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Naming and Branding Your Cake Business

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Guest post by Pia Cato

Pia Cato’s (Make Money With Cakes) website | twitter | facebook | pinterest

You’re 100% certain that you want to start a cake business, you have identified your niche, you’re ready to start telling the world. But wait, you haven’t created a name!

You may question why I am writing about naming your business before creating a business plan. Well the naming process, the identity creation,  will help you decide what you want. It will help your cake business come alive and make it ten times easier to visualise when you come to put pen to paper and write your business plan.


What is branding?

The name, logo, font, colours all make up part of the branding of your business; basically the front door to your new venture. While the activity of naming your business is fun and explains to the world who you are. The overall branding of a business is so much more. It is the essence of your business, the look, the feel, the language and the emotion. It is everything that it touches.

So how do you go about creating a brand that encompasses all of this. Well sometimes it’s easy and it is literally like switching on a light bulb, other times it takes a little more thinking.


Let’s start with the name

When deciding on your business name, question everything and get clear on what you do and don’t want. Ask yourself if you would like:

  • A name that “does-what-it-says-on-the-tin”?
  • An abstract name?
  • A name with a nod to your family heritage?
  • A name that includes your first name?

I remember when I started thinking about a name for my bakery business I specifically wanted something that didn’t have my given names in it, but I did want the name to have something to do with cakes/baking. One of my favourite exercises I used to help find my name and the basis of my business’s branding was Word Association.  I wrote down exactly how I saw my business, it ended being a massive list of all the sounds, colours, smells, feelings, tastes, aspirations, loves, wants that I wanted for my business. It was very exciting and through it I discovered the name for my business, The Vanilla Pod Bakery.

To start your Word Association journey simply grab a piece of paper or open a new word document (it doesn’t need to be fancy) and start writing every single thing around what you want business to represent and how you see it in your mind’s eye.

For example. Mandy is starting a cupcake business, she lives by the seaside and wants to create a name that represents her love of the sea and sugary treats.

She writes down the following: Summer, Blue, Seagulls, Fresh, Hot, Salt, Ice-cream, Bunting, Clouds, Beach, Beach Huts, White, Cream, Holiday, Relaxed, Waves, Fish, Stripes, Sugar, Candy Colours, Vanilla, Promenade, Boats, Happiness, Cute, British, Red, Fun, Sunshine, Strawberries, Ice Lollies, Lemonade…etc.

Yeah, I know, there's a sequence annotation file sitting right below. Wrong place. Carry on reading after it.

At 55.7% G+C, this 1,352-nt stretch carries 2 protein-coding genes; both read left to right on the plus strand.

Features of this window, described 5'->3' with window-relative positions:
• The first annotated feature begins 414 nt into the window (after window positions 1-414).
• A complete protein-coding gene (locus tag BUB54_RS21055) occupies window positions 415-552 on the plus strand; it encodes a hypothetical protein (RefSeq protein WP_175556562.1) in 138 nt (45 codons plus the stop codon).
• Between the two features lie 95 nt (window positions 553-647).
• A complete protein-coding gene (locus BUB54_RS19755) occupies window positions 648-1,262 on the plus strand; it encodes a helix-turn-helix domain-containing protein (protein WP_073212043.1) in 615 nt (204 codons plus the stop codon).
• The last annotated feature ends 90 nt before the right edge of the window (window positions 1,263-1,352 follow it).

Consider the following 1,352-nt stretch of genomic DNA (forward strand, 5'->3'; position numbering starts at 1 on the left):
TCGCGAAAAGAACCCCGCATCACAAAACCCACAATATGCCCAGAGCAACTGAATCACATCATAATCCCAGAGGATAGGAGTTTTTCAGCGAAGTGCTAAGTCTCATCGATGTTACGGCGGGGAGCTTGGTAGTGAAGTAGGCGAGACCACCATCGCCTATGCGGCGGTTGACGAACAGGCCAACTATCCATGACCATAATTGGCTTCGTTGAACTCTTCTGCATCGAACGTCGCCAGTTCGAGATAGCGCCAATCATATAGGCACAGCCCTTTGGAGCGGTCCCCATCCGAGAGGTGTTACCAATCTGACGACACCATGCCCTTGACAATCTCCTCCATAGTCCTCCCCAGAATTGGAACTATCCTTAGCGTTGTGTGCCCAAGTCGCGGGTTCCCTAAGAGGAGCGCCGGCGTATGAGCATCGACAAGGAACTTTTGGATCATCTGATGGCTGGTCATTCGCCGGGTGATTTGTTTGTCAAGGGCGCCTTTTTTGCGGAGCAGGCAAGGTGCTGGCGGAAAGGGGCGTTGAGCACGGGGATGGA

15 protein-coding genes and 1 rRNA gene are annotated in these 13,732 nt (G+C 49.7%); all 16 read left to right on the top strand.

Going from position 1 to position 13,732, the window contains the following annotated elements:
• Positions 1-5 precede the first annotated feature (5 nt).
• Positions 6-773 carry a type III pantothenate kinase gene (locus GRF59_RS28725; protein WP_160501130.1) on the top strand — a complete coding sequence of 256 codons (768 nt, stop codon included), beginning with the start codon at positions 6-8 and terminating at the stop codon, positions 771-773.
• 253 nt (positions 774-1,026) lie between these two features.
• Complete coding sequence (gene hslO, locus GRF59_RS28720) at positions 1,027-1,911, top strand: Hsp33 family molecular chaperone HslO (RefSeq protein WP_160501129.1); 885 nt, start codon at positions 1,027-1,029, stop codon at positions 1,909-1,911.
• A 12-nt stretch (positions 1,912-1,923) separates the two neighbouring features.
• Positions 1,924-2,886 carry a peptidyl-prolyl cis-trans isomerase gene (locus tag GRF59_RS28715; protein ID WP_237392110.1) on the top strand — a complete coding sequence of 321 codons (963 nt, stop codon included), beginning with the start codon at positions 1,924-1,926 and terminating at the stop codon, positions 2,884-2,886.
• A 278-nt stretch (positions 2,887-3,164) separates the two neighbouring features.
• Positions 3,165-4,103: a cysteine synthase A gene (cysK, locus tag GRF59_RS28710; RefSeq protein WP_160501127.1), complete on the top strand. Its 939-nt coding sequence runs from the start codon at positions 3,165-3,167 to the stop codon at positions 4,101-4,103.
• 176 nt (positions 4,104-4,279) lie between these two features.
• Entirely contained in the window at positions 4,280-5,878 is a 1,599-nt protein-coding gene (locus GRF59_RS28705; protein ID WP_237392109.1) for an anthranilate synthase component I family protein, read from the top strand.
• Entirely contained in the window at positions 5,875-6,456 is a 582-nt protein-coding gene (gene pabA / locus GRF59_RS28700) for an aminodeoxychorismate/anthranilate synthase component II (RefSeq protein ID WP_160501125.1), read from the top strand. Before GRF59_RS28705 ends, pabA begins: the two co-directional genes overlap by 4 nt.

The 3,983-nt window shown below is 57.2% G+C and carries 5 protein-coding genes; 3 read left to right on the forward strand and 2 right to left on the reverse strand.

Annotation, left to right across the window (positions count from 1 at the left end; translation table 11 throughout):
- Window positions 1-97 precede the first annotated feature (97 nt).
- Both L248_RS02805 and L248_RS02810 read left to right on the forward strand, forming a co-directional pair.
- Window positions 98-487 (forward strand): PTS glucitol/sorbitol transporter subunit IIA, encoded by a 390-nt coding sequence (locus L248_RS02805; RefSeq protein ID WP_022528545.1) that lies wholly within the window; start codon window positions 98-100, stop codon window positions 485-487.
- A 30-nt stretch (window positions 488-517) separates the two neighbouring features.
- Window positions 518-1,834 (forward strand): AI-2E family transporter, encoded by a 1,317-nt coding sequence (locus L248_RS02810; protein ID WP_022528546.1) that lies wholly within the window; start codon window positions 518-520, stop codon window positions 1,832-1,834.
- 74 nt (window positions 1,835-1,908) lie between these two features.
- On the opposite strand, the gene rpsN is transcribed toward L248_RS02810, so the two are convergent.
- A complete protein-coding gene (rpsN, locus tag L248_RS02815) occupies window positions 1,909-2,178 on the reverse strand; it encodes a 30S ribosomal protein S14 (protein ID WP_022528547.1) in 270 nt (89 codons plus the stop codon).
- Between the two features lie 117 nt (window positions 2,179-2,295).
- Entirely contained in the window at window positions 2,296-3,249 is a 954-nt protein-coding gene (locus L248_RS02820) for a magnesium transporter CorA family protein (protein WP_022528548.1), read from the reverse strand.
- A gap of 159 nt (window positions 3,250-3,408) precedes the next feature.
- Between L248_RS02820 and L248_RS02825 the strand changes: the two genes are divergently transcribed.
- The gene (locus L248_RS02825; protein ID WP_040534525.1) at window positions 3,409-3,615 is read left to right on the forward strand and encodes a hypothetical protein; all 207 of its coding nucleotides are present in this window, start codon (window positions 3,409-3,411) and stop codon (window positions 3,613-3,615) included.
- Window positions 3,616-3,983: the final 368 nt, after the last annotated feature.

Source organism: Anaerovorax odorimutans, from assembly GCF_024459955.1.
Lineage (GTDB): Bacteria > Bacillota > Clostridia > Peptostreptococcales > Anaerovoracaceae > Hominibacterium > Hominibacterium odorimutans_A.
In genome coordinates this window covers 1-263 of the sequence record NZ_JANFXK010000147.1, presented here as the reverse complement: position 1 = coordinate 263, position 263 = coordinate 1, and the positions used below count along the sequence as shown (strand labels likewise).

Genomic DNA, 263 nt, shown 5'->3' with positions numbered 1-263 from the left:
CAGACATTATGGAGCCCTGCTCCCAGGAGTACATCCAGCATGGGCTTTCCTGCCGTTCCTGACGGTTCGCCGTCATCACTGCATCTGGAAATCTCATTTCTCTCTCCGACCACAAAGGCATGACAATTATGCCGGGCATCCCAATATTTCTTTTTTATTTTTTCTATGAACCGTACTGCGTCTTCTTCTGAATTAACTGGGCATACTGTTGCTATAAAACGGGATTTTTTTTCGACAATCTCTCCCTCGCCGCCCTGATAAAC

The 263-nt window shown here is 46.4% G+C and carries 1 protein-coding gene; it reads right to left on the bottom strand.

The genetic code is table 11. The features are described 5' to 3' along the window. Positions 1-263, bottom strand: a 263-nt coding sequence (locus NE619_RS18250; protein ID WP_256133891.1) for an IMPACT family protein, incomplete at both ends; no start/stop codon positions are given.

Can you picture Mandy’s business? What name would you give it? (Let me know in the comments box below).

You may need to do this exercise a couple of times but it is fantastic in really defining what you want and bringing what is in your head to life. From the word association exercise you could always create a mood board with images of what you wrote down. Pinterest is great for this.

Once you have come up with a couple of potential business names, test them with your friends and family. Which names roll off the tongue better, which name feels more like you, which name do you prefer and what type of emotion or memories do the potential names bring up.

Top Tip: Check if the domain is available for your ideal business name.  With the internet being such a huge part of business these days, it is vital that if you go down the website route it is easy to find. Dot com websites still seem to be the holy grail of domains with country domain names coming in a close second.


Adding a strapline

Now this is not vital but it will help set you apart from your competitors and ingrain your business into the minds of your potential customers. A strapline is essentially a short piece of text that summarises what your business stands for.  


Marmite – “Love it or hate it”

HSBC – “The World’s Local Bank”

Nike – “Just Do It”

These examples are short and snappy, and while they do not sum up everything about the company they do give a general idea about the philosophy of the company. Nike is all about action while HSBC is a global bank with a friendly service, and marmite polarises opinions.


Adding in the Details

Now it is time to bring it all together. You have chosen a name, a strapline and identified how you want it to be represented but you need to add in the little details that make it visually appealing and create the tone of your business.

Consistency is key with the details and I suggest creating a set of branding guidelines so that you appear professional from the word go. Branding guidelines are  short documents explaining all about the fonts you use, the colours you use, the tone and style of your business’s language, as well as how to you use your logo, to even what filters you use on your instagram posts.  It is there to help you send a consistent message to your customers and potential customers.


Go Forth and Create!

So are you ready to go forth and create your business name and put your branding guidelines in place. Have fun and be sure to come back next month when I will be talking all about creating a business plan.

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